How to discover rules on the Web of Data?

Rules (in any form, such as N3, Jess, etc.) are an important building block of the Web of Data. Only recently, W3C has announced that RIF is the standard way to interchange rules on the Web.

Now, I'm wondering, how can one discover rules on the Web (of Data)? For example:

  1. Given a certain vocabulary, such as FOAF, find me all rules that use some FOAF terms.
  2. Given a certain relation, such as dcterms:author - what rules are there to infer new information?
  3. Based on non-functional requirements (such as license, rule language, etc.), which rules are available for, e.g. a certain schema mapping?

I'd love to see real-world examples of how to answer the above questions (preferably in SPARQL ;)

PREFIX rulz: <http://purl.org/NET/rulz#>
PREFIX rdfs: <http://www.w3.org/2000/01/rdf-schema#>
PREFIX owl:  <http://www.w3.org/2002/07/owl#>
SELECT ?ontology ?rule
WHERE {
  ?ontology a owl:Ontology .
  ?term rdfs:isDefinedBy ?ontology .
  { { ?rule rulz:inHead ?term . } UNION { ?rule rulz:inBody ?term . } }
}

For the discovery to be any use you need a common interchange format for rules so I'll answer this just in the context of RIF.

RIF allows Rules (and indeed atoms and other rule fragments as well as groups of rules) to be identified by URIs and to have accompanying metadata (expressed using RIF Frames which can then be mapped to RDF). Thus as RIF usage grows someone could run a harvester to aggregate such metadata and make it SPARQLable. So if rules were annotated with metadata such as license information, use of vocabularies etc. then you are sorted.

However, at least some of your examples (e.g. infers certain relations) are unlikely to be put in the metadata so we would then need to query over the rule structure. RIF is natively XML so this is possible using XQuery. However, there is also work ongoing on a RIF in RDF spec which would allow you to query RIF structures in SPARQL down to the finest of grains. The problem with this will be that there could be arbitrary length chains between the rif:Rule and the embedded expressions/atoms that you are tying to find. This will either need property chains from SPARQL 1.1 or you could use RIF itself to process the rules in RDF and propagate up metadata annotations which can then be discovered via simpler uniform SPARQL queries. Simple :)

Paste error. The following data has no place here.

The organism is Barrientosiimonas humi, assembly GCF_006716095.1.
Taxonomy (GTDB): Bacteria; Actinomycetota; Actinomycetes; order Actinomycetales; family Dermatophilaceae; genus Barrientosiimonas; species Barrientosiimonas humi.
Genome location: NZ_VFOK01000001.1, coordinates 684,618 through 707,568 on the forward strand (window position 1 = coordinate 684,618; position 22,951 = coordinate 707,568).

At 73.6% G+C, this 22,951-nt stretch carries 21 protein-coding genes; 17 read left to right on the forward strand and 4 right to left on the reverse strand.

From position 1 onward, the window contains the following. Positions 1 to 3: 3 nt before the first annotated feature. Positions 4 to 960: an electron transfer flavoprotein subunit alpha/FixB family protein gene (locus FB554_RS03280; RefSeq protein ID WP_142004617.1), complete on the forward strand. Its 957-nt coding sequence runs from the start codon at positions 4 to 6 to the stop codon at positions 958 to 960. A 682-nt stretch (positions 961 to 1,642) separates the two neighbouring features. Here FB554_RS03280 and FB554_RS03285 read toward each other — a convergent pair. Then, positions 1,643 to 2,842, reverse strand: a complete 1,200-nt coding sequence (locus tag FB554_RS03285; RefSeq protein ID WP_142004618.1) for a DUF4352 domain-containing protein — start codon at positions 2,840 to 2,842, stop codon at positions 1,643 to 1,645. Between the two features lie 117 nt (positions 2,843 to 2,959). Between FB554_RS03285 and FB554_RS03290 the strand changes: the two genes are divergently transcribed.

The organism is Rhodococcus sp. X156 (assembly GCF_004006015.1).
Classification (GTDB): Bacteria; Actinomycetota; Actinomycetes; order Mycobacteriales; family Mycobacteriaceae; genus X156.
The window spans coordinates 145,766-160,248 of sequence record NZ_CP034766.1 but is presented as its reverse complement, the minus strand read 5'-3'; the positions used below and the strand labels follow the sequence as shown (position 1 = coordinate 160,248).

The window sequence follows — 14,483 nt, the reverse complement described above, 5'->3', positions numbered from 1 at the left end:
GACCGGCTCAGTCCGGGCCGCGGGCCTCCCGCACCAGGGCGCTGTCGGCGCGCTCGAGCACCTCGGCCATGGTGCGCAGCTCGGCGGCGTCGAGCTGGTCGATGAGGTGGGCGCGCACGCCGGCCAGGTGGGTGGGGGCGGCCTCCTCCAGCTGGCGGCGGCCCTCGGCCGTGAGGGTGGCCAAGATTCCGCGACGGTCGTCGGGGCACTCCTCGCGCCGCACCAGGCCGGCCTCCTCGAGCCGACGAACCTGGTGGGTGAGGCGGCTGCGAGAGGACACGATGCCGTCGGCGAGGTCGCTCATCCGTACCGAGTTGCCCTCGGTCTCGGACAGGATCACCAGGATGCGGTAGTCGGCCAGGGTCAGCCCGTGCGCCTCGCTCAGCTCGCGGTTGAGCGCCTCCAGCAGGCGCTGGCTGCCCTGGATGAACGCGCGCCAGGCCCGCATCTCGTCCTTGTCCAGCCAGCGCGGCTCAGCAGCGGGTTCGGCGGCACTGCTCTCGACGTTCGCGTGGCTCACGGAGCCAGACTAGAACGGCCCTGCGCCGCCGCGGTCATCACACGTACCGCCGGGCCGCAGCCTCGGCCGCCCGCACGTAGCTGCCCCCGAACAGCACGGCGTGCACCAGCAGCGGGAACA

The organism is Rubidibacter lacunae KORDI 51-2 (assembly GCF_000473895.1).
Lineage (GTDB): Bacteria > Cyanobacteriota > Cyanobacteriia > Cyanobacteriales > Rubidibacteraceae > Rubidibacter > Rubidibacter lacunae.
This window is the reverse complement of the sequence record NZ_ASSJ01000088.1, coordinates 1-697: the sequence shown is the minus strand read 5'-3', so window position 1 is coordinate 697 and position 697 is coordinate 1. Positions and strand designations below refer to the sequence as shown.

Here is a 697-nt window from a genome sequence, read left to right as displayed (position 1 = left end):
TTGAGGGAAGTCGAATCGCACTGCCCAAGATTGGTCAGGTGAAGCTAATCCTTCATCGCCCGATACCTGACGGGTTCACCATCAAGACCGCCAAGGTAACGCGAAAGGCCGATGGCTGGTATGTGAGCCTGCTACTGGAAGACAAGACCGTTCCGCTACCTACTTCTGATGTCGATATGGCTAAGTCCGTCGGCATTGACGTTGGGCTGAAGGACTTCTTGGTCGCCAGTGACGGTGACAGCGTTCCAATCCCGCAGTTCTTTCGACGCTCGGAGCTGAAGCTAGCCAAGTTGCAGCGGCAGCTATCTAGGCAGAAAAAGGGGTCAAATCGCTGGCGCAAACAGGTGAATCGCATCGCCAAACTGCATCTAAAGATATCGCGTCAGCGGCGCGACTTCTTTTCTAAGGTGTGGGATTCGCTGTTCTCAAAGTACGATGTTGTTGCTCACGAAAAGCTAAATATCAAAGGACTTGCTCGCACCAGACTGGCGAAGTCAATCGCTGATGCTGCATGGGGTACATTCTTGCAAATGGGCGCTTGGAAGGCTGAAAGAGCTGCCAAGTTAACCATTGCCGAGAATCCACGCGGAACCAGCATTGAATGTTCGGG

Getting so many interchangeable rules out there that discovery is indeed a problem would be a major milestone!

The SPARQL Rules language SPIN (http://spinrdf.org) uses an RDF syntax to store rules as part of linked data files. This makes it easy to publish and find rules in a consistent way (e.g. search for all usages of the property spin:rule). Furthermore, since spin:rules are attached to classes, it is easy to find all rules that are (likely) relevant to that class or its superclasses.

As Dave states above, the RDF syntax will require SPARQL list traversal operators to walk through the resources mentioned in a rule, but these are already supported by most SPARQL frameworks, ahead of the standard. SPIN is already widely used, but in most cases in the context of industrial projects that typically don't publish their ontologies on the open web, but just in local intranets or applications. That's why you may at this stage not find much.

Whether RIF will indeed become a relevant exchange format remains to be seen. For many use cases such as ontology mapping, SPARQL CONSTRUCT Rules are already a well established standard that has a huge user base and excellent tool support (triple stores etc).